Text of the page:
April 8, 2021

What’s Next for Mexico’s Power Market

By Sean McCoy, Director, Energy Services Mexico

— Para traducción al español, haga clic aquí — 

With the issuance of the injunction reliefs—amparos (a remedy for the protection of constitutional rights)—against President Andrés Manuel López Obrador’s new energy legislation that fundamentally changes Mexico’s wholesale electricity market (WEM), new challenges arise on Mexico’s power market.  These injunctions are projected to remain for the foreseeable future, and the energy managers of power consumers across Mexico will face continued challenges and questions as a result of the uncertainty.

Early questions abound regarding legacy contracts and their future. Will owners of legacy contracts challenge the Mexican government in the courts to maintain their legacy scheme? Will these energy users be forced into new market rules?  If they are maintained, will legacy contracts even provide legal stability on a long-term basis?  Likewise, how long will Mexico’s Energy Regulatory Commission (CRE) delay the issuance of power generation permits or the amendments?

For the past two years, CRE has unlawfully delayed approving any new generation permit requests and amendments. Approval has been delayed up to 18 months. These actions by CRE will ultimately result in renewable energy market scarcity in Mexico for at least three to four years.

 

Get insights on the Mexico power market delivered straight to your inbox. Sign up for our Mexico Quarterly Market Report.

 

District Courts have suspended the new legislation package to the Power Industry Act, which is not necessarily positive news. Based on this uncertainty, investors and energy consumers will have difficulty navigating these new circumstances.

CRE will likely do as much as possible to delay all power generation permit petitions until the injunctive reliefs are finally resolved, including the Supreme Court’s resolution. Energy consumers will face the decision to either switch their legacy contracts into a WEM contract, knowing that the qualified suppliers may face a hard time meeting their predictions and calculations regarding the pricing of the renewable energy for their clients considering the possibility of scarcity in a few years, or keep them knowing that there might not be legal stability thereunder in the midterm.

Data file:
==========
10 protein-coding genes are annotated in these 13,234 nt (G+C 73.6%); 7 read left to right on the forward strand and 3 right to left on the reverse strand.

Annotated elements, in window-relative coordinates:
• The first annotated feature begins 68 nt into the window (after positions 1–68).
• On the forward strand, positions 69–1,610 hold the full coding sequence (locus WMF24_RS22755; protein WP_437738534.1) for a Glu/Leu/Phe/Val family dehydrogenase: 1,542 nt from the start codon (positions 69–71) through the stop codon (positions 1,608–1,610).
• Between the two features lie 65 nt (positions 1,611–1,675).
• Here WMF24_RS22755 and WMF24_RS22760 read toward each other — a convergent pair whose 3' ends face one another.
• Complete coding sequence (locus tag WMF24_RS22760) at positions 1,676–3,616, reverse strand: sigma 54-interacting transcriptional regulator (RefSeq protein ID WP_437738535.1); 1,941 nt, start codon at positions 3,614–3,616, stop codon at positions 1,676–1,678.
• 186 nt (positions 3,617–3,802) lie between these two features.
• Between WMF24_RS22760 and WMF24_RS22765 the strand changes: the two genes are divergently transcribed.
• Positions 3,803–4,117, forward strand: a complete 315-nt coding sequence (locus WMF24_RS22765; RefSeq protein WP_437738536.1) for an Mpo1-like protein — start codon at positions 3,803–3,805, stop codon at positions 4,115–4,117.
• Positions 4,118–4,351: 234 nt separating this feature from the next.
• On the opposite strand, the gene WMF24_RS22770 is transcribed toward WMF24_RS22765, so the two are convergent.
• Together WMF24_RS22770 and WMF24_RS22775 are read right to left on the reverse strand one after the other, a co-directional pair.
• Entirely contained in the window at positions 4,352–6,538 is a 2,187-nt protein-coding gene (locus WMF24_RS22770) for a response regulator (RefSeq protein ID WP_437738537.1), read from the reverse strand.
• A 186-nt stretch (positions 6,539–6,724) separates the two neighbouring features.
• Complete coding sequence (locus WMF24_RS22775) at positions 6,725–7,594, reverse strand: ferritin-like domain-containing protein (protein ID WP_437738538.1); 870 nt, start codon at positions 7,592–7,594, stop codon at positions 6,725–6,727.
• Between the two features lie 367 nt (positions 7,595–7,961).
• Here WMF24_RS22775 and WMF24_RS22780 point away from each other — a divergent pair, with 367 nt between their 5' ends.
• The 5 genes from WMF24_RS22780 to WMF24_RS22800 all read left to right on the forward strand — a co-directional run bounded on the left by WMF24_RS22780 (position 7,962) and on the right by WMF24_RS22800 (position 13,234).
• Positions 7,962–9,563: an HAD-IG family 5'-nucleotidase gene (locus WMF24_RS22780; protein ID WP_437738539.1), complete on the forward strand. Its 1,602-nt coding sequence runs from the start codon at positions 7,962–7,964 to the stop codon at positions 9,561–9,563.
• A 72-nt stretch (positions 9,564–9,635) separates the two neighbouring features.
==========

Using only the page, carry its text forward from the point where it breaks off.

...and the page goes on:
While some third-party supply opportunities are still available, it is important to take into consideration the lack of investment in transmission infrastructure in Mexico. One of the first actions taken by the current administration was to cancel the bidding process for the construction, operation, and maintenance of the High-Voltage Direct Current (HVDC) transmission lines, Oaxaca/Morelos and Baja California/Sonora, which would have boosted Oaxaca’s wind region for the first project. This lack of infrastructure will ultimately be reflected in higher congestion prices. The lack of Financial Transmission Rights will increase the power rates and prices.

Will CFE’s capacity be enough to respond to the power demand for the recovery after the COVID-19 pandemic crisis?  Though the CFE power generation portfolio, including the Independent Power Producers and legacy plants, will be relatively sufficient to satisfy the demand at the first stage, it is unclear whether enough renewable energy will be readily available for consumers targeting zero-carbon power consumption. It is also difficult to assure that the national clean energy goals will be met with only CFE’s generation capacity.

What if the new legislation to the Power Industry Act prevails? Considering CFE’s expensive, unreliable and inefficient power generation will be dispatched first, should CFE receive the necessary subsidies to maintain the regulated rates at current levels? This Administration has other marked priorities, such as the Dos Bocas refinery, the Mayan train, and the social welfare projects that have been large expenditures for this Administration. These issues are huge questions and challenges for tomorrow’s energy consumers’ decisions.

This uncertainty can make it difficult for organizations to make decisions.  However, failing to act is often a costly decision.  At Edison Energy, we have carefully identified issues that will impact all energy consumers in Mexico.  Whether evaluating the future of a legacy contract or implementing sustainability solutions, Edison is positioned to advise clients based on individual and organizational considerations. Let us help you determine the correct course of action while the market finds answers to these important questions.

Loading